News follows PM’s attempt to reassure infrastructure groups on future of railway’s eastern leg to Leeds
HS2 has started the search for firms to supply switches and crossings for the railway’s 280km route between London and Crewe.
The £156m job includes the design, manufacture and delivery of around 180 switches and crossings for phase 1 of the project between London and Birmingham and phase 2a from Birmingham to Crewe.
It will also include the option to extend the contract for further work on the phase 2b leg from Crewe to Manchester and maintenance depots.
HS2 said the switches and crossing will be a vital component of the line’s track systems, allowing trains to operate safely at speed of up to 360km/h and diverging speeds of up to 230km/h.
A £260m contract for the railway’s modular track system was awarded to a partnership including Porr UK and Aggregate Industries in October.
The tracks, which will be manufactured at a new factory new Shepton Mallet in Somerset, are set into concrete slabs instead of the ballast normally used for the UK rail network to reduce the amount of maintenance required.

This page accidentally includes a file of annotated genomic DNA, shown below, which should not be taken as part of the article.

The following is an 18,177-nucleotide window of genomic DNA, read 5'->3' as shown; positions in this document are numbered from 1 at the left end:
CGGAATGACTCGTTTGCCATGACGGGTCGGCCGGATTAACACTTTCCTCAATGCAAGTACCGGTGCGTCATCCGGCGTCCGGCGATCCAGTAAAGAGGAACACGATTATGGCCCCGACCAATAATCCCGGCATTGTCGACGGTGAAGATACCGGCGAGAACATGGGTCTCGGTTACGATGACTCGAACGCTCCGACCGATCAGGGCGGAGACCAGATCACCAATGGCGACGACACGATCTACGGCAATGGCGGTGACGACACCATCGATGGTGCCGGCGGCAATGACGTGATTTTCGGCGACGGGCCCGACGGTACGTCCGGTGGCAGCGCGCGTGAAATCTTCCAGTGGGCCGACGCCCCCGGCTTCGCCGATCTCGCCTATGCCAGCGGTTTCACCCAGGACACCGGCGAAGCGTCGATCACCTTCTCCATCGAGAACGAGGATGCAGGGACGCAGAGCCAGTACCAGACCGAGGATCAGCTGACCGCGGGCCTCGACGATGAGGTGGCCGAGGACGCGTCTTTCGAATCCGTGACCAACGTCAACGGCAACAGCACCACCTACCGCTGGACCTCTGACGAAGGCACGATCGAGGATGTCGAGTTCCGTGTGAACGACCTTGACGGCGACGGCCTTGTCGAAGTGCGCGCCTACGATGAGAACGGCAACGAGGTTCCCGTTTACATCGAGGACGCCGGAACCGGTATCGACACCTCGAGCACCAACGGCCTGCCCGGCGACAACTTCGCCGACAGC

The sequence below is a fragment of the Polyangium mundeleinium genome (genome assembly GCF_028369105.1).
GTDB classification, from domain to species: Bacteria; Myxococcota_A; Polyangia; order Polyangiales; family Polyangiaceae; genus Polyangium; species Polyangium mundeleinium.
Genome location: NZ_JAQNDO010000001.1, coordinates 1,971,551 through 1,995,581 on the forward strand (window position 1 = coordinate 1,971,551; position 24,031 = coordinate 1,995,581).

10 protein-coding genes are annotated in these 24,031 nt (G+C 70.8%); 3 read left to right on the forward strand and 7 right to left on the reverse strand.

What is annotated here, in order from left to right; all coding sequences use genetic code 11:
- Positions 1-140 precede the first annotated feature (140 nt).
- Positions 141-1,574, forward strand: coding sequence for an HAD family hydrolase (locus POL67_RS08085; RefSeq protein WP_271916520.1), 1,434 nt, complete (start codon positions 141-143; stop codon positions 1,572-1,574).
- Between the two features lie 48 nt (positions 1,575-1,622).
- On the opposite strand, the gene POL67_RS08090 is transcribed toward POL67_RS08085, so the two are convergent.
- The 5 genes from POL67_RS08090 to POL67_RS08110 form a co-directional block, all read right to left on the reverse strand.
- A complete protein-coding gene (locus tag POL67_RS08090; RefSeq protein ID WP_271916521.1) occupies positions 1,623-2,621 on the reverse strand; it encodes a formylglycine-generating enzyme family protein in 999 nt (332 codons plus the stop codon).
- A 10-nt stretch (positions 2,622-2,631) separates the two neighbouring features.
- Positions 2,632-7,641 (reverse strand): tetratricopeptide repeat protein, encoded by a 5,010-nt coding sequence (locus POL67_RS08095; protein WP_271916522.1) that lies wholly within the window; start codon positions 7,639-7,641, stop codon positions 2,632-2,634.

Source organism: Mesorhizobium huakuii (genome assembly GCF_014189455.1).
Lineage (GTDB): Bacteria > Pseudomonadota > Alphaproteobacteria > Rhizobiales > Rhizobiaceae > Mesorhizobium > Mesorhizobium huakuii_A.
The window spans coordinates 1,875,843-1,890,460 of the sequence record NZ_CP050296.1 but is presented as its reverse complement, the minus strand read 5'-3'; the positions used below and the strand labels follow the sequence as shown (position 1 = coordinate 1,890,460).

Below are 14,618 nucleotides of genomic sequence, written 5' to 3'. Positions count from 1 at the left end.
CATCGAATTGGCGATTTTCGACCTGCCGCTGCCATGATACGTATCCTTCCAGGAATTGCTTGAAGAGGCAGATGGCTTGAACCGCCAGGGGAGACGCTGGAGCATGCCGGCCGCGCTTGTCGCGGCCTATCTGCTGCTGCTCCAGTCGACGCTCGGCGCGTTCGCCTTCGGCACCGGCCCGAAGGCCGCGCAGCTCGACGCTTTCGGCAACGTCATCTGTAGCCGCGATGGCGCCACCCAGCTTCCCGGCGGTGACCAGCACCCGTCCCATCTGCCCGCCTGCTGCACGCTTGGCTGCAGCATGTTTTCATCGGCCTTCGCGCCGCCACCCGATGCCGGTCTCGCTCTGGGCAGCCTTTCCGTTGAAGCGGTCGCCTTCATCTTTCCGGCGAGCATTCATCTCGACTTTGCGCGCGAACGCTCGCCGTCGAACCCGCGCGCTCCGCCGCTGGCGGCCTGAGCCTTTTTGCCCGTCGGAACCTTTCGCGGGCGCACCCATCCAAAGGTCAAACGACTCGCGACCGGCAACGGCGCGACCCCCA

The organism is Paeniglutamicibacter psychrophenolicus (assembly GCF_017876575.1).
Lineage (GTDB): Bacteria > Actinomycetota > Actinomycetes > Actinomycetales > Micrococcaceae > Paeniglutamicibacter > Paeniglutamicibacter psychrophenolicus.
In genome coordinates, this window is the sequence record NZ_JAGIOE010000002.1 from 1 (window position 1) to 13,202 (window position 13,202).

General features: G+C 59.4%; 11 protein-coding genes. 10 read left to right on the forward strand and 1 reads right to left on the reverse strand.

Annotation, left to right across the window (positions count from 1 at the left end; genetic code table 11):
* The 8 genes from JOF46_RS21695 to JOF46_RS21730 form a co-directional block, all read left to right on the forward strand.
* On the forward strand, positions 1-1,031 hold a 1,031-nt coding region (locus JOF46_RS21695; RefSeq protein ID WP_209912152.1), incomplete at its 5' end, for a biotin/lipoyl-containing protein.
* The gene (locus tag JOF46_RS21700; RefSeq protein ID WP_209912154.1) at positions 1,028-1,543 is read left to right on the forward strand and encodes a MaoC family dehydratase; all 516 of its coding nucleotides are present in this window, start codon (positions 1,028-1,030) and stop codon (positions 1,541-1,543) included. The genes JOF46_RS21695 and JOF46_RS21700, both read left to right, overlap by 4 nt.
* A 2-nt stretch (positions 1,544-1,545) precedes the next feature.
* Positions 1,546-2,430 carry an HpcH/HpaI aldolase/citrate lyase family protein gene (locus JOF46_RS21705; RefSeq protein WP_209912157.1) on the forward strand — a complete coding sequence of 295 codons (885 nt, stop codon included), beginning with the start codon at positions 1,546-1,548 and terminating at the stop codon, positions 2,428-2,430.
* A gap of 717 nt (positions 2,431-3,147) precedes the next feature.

The news of the launch of the procurement process for switches and crossings on the Birmingham to Crewe route follows recommendations by the National Infrastructure Commission (NIC) on Tuesday for the eastern leg of the line railway from Birmingham to Leeds to be given a lower priority.
The independent advisory body suggested the government should push ahead with the western side of the railway into Manchester, but delay completing the eastern side to Leeds.
But yesterday Boris Johnson responded to dismay from northern infrastructure lobby groups at the recommendations.
Speaking at prime minister’s questions on Wednesday, Johnson said the government’s “ambition” to build the eastern leg remains “absolutely unchanged”.
He added: “What the NIC is saying is that there are other things we can do as well including massively improving the Midlands mainline and I think everybody will want to do that.”
Transport for the North chief executive Barry White said that it would be a “bitter blow” if the route to Leeds did not go ahead.